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The Subject of Documentary

2004
Author:

Michael Renov

The Subject of Documentary

Provides a historical and theoretical context for understanding the role of subjectivity in documentary filmmaking

Michael Renov focuses on how documentary filmmaking has become an important means for both examining and constructing selfhood. Renov analyzes films in which the subjectivity of the filmmaker is expressly defined, from Haskell Wexler's Medium Cool to Jonas Mekas's Lost, Lost, Lost, and contemplates such nontraditional modes of autobiographical practice as the essay film, the video confession, and the personal Web page.

Michael Renov has for a long time been a perceptive and eloquent historian. A fine and continuously engaging contribution to documentary scholarship. Renov’s explorations into the documentation of the self extend our sense of documentary’s metaphoric range and its continuing depictive potential.

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The documentary, a genre as old as cinema itself, has traditionally aspired to objectivity. Whether making ethnographic, propagandistic, or educational films, documentarians have pointed the camera outward, drawing as little attention to themselves as possible. In recent decades, however, a new kind of documentary has emerged in which the filmmaker has become the subject of the work. Whether chronicling family history, sexual identity, or a personal or social world, this new generation of nonfiction filmmakers has defiantly embraced autobiography.

In The Subject of Documentary, Michael Renov focuses on how documentary filmmaking has become an important means for both examining and constructing selfhood. By looking at key figures in documentary filmmaking as well as noncanonical video art and avant-garde artists, Renov broadens the definition of what counts as documentary, and explores the intersection of the personal and political, considering how memory can create a way into asking troubling questions about identity, oppression, and resiliency.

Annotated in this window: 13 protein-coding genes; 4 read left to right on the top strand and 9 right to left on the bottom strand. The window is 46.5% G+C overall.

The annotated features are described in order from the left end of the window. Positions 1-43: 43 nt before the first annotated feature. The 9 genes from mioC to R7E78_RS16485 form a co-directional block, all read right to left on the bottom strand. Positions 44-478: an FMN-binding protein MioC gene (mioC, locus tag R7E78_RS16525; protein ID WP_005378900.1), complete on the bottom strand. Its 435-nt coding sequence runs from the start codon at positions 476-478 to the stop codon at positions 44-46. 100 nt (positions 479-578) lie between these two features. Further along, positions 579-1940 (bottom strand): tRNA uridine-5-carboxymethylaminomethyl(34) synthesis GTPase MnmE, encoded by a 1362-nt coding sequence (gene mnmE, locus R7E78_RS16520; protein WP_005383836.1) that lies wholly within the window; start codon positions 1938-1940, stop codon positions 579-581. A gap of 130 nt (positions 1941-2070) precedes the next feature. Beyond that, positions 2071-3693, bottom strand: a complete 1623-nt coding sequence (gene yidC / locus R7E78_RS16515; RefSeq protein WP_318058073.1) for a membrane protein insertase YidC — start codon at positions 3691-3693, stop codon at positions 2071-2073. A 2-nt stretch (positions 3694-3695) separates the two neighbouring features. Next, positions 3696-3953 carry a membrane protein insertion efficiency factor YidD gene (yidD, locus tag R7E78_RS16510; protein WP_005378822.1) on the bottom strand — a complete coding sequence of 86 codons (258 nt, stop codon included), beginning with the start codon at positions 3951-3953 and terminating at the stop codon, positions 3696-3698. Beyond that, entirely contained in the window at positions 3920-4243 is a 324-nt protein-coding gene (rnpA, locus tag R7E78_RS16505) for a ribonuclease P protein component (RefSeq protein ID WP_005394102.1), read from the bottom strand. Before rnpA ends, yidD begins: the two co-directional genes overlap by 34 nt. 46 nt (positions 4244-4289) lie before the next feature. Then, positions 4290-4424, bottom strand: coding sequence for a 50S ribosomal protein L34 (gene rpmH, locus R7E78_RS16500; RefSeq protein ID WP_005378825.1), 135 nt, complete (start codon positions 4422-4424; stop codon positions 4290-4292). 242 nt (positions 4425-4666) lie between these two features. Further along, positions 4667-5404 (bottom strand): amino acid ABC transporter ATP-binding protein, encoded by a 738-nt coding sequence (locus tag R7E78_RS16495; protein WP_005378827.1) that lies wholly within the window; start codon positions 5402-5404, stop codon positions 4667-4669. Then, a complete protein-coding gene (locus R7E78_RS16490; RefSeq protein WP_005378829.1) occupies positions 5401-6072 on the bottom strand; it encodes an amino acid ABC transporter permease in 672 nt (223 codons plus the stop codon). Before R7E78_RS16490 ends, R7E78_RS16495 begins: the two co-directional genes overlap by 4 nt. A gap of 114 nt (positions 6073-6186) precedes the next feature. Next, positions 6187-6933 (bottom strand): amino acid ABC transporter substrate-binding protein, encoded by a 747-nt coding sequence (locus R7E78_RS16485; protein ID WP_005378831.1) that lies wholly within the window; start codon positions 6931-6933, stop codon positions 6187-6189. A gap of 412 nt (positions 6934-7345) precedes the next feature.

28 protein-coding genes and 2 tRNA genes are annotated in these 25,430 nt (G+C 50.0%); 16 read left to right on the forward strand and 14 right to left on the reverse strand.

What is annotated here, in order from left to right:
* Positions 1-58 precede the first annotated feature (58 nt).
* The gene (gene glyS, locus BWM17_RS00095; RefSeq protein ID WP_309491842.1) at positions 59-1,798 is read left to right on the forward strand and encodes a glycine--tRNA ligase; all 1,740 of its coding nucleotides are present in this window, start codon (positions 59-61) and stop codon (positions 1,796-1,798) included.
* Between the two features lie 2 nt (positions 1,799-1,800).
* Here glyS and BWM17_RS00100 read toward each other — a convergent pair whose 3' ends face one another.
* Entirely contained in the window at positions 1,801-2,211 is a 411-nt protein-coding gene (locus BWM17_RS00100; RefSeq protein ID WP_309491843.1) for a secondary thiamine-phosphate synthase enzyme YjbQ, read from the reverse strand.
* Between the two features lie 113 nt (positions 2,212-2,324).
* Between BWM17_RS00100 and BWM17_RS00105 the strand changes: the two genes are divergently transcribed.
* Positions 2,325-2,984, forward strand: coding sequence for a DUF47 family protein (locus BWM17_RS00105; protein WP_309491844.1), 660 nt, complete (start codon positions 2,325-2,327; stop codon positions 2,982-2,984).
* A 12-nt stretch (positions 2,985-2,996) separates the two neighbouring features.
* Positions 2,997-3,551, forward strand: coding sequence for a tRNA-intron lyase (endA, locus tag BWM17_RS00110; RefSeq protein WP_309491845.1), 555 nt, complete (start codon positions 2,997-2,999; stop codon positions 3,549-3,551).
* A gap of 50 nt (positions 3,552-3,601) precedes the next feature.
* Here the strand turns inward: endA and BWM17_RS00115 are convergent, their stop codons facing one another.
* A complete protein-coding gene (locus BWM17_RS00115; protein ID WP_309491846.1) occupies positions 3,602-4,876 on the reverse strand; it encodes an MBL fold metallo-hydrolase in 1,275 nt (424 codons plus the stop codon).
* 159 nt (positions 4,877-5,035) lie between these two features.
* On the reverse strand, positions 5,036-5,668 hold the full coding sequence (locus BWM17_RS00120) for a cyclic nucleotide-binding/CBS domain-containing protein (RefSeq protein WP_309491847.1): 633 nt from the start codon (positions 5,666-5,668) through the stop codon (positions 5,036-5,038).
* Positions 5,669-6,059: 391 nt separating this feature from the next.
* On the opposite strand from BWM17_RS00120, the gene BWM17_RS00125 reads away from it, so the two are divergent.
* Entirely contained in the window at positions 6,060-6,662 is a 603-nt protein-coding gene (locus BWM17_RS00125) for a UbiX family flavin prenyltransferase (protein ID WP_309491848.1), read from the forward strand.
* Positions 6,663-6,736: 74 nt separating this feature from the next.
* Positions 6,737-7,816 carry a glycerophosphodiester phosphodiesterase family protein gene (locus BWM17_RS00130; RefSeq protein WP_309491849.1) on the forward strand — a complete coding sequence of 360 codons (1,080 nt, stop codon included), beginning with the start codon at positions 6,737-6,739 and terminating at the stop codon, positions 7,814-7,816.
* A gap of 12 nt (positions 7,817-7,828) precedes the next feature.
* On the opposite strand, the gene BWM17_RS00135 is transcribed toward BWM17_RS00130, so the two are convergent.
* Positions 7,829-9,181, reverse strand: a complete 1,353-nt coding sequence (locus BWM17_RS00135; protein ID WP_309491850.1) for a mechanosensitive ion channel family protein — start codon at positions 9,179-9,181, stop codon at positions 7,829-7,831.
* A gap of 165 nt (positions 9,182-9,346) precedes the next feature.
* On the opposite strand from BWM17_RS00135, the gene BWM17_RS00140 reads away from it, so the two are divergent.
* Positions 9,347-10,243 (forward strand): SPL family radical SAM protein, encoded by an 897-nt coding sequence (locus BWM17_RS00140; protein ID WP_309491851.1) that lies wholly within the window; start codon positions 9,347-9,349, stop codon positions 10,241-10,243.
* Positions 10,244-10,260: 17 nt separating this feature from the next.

Offering historical context for the explosion of personal nonfiction filmmaking in the 1980s and 1990s, Renov analyzes films in which the subjectivity of the filmmaker is expressly defined in relation to political struggle or historical trauma, from Haskell Wexler's Medium Cool to Jonas Mekas's Lost, Lost, Lost. And, looking beyond the traditional documentary, Renov contemplates such nontraditional modes of autobiographical practice as the essay film, the video confession, and the personal Web page.

Unique in its attention to diverse expressions of personal nonfiction filmmaking, The Subject of Documentary forges a new understanding of the heightened role and function of subjectivity in contemporary documentary practice.


The Subject of Documentary

Michael Renov is professor of critical studies at the USC School of Cinema-Television. He is the editor of Theorizing Documentary and the coeditor of Resolutions: Contemporary Video Practices (Minnesota, 1996) and Collecting Visible Evidence (Minnesota, 1999).

The Subject of Documentary

Michael Renov has for a long time been a perceptive and eloquent historian. A fine and continuously engaging contribution to documentary scholarship. Renov’s explorations into the documentation of the self extend our sense of documentary’s metaphoric range and its continuing depictive potential.

Screen

The writing is didactic and visionary. Recommended.

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